My boyfriend is phobic about bicycle seats with other peoples' crotch sweat. Really! Even when I offered to buy a seat cover for him so that we could rent some bikes, he refused, afraid that the sweat would somehow make its way through the cover.



posted on Aug, 19 2012 @ 12:22 PM
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Originally posted by JustMike
I'm now at the stage that walking up stairs that have open gaps between them – it's terrifying.


Mike, we used to have a cat who would lurk behind our stairs with open gaps between and claw our ankles with her razor sharp claws when we descended the staircase. That adds an additional layer of freakout, believe me.



posted on Aug, 24 2012 @ 12:45 PM
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aside from spiders....
I'm afraid of the dark. And I'm 50.
I've always slept with a light on, either in the other room or in the closet with the door cracked. If the power goes out I leave an oil lamp burning all night.
If I think the power might go out I sleep with a flashlight.
It's like the monsters under the bed childhood thing just never dissipated....



posted on Sep, 6 2012 @ 06:00 AM
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I have water and dark phobia since i was 10years old.Now i m trying to get over of this because now i m quite fed-up.



posted on Sep, 6 2012 @ 03:56 PM
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Originally posted by JustMike
reply to post by jude11
 

I suspect that with some phobias, like getting near the edge of high objects, it's perhaps a case of primordial instinctive reactions kicking in. Possibly in the past they were extremely common but over thousands of years, an increasing percentage of the population has developed the ability to suppress many of these reactions.


Loving some of the responses in this thread, usual ATS stars of the threads TY,

There are only TWO fears/phobias naturally occurring emotional reactions of fight or flight, human beings are born with, or are hard wired with.

They are Loud Noises like an bang that makes us jump.

And the fear of Falling, the feeling when we trip or fall.

Even the fear of falling when being on an edge/ledge is just an learned response from experiencing falling when younger/toddling usually, that creates an overly protective learning to not experience it again, so it kicks in earlier than it is hard wired to do.

Every other Fear besides the one you get when actually falling, or hearing an loud sudden noise is Learnt.

Every Phobia or fear we experience is learn't behavior besides those two.

Just food for thought,and many people don't realise or know it.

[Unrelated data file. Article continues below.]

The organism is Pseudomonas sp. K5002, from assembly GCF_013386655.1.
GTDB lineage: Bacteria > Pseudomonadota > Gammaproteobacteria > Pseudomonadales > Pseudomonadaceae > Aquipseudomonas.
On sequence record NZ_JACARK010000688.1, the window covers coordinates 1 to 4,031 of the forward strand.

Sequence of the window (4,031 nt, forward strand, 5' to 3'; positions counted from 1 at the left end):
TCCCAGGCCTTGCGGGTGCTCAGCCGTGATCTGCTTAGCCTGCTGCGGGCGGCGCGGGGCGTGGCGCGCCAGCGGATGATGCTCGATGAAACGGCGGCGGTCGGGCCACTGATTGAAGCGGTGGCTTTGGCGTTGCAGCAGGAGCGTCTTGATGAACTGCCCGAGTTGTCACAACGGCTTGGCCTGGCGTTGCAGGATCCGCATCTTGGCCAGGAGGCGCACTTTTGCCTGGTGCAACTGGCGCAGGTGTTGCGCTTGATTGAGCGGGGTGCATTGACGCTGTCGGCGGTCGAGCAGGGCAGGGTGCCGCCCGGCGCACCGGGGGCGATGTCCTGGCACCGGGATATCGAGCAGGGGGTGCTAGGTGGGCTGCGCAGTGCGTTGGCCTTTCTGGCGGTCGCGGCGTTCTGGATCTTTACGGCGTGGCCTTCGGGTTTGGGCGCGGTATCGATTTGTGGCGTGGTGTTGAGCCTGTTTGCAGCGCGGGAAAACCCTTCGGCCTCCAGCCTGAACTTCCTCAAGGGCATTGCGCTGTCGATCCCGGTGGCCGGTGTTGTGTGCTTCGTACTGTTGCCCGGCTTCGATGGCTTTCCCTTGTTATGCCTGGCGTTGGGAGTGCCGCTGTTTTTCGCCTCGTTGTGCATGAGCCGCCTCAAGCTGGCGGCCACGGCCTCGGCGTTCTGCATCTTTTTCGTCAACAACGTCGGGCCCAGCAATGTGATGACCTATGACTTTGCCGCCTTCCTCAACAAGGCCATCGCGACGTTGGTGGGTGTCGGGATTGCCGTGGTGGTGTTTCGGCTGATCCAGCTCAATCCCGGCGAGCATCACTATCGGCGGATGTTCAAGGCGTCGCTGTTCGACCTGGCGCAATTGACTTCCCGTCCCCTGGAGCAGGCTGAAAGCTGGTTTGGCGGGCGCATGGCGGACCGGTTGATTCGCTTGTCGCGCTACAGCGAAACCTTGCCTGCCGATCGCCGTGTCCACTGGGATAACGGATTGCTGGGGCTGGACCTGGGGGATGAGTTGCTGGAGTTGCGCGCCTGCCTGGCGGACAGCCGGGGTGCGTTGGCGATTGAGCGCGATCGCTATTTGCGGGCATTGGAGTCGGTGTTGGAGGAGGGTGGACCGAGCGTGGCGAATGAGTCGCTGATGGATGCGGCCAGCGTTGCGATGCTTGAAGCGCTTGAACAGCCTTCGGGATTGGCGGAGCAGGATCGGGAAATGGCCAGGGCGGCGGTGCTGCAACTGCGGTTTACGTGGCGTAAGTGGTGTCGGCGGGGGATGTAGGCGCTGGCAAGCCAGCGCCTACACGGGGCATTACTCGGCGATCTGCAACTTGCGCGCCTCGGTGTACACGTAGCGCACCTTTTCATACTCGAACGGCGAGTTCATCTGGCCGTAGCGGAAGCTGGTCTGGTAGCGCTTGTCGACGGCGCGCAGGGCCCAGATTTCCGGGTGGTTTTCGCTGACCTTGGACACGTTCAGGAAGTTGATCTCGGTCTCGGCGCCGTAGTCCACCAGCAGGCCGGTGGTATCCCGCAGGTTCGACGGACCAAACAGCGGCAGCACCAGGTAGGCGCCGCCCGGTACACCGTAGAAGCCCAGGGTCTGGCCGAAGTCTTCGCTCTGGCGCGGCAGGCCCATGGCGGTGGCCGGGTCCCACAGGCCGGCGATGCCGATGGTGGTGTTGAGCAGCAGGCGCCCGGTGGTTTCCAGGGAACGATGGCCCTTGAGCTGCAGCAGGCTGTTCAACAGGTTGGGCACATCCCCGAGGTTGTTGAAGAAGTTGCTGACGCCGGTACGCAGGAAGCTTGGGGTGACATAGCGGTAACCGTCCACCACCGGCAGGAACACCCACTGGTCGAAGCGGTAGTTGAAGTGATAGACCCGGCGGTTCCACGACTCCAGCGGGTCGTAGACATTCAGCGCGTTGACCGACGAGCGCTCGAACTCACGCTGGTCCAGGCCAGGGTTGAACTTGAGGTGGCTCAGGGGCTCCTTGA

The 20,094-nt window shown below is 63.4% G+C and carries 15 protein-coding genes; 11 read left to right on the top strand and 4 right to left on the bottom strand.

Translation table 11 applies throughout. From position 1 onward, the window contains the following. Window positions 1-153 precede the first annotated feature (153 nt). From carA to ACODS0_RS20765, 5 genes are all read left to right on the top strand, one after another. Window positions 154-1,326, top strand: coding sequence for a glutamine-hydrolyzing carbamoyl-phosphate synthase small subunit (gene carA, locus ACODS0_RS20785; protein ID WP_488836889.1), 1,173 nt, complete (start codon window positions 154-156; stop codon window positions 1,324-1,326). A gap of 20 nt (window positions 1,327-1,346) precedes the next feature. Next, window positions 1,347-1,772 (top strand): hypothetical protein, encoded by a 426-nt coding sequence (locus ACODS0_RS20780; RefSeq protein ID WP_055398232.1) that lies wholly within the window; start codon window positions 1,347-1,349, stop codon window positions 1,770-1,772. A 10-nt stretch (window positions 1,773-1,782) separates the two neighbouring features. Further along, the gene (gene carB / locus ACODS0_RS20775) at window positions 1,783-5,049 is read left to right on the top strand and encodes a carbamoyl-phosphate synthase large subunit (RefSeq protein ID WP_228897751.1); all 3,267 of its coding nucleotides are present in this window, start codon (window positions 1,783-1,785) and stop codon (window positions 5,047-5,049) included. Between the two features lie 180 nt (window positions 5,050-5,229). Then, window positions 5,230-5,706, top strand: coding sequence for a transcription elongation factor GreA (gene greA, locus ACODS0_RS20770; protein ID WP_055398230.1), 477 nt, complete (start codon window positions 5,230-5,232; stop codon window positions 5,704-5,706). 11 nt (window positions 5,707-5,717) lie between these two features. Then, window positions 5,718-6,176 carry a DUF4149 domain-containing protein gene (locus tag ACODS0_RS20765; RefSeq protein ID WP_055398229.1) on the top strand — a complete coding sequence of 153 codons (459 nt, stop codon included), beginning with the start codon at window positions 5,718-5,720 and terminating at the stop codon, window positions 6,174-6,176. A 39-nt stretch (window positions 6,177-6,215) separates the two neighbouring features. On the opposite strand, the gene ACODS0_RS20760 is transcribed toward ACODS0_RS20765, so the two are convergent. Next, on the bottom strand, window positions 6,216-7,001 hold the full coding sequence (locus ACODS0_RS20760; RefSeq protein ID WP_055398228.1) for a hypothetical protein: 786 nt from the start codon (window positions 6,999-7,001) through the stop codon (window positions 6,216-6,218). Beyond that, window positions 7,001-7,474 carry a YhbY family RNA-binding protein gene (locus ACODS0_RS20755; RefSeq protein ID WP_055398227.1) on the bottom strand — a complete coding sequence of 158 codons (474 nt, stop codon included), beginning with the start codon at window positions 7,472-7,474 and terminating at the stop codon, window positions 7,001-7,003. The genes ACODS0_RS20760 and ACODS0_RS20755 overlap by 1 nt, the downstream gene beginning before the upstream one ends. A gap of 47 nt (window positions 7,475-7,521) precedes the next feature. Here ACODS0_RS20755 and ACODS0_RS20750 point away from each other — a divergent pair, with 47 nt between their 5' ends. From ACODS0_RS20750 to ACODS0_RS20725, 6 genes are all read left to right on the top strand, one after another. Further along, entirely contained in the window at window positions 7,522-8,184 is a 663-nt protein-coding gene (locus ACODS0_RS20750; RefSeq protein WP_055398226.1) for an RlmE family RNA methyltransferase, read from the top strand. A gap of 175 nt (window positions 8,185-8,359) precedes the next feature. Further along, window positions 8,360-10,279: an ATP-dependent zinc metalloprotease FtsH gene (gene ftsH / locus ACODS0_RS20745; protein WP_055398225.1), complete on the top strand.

I recently did an "fast phobia Cure" in an charity event raising money for an local children's hospice, an lady with fear of spiders soo bad, she couldn't say the name, or write it, or draw one, or even hear of one or the name without going full on panic attack and phobia.

15 Minutes later though she couldn't believe it, as it was so contrary to her experience and response since the gestalt at 6 when one crawled up her legs in an field and went close to her face, I held her hand and we went spider hunting together, she reached down and touched an spider web, and was eager to find one.

I used NLP and also some other skills I have in this regard with belief busting, and changing what is true in the past but not true now in her organisation of "beliefs".

"I feel like ive just been given the best present ever she said beaming smiling"

Dont let an learnt Phobia hold you back in life or affect it, find an good NLP expert WITH referals from others who have had phobias cured by them quickly, and don't allow them to sell you more than 1hr of their time.

Should be gone for good after that, no reason not, if an simple learnt Phobia with no other underlying gestalts or mapping across of globalisations, ie if someone has an phobia to men, and was abused as an Kid this wouldn't work, (there are ways of releasing that too, but involve an lot more time and is case specific and will have to include hypnotherapy as well) but for normal things like the above 1 hr tops, get an garuntee first of "proof" before payment, through either future pacing or facing the previous fear at end of session, before handing over money.

Wishing you all free of Fear and filled with love instead.

Love

Elf



posted on Sep, 6 2012 @ 03:58 PM
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reply to post by DoxieCircus
 


It's not that unusual and many people have an very restricted life from it its called Emetophobia, look at my above post, the gestalt is obvious, should take less than an hour to resolve for ever.


Lots of Love

Elf



posted on Sep, 8 2012 @ 01:55 AM
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off-topic post removed to prevent thread-drift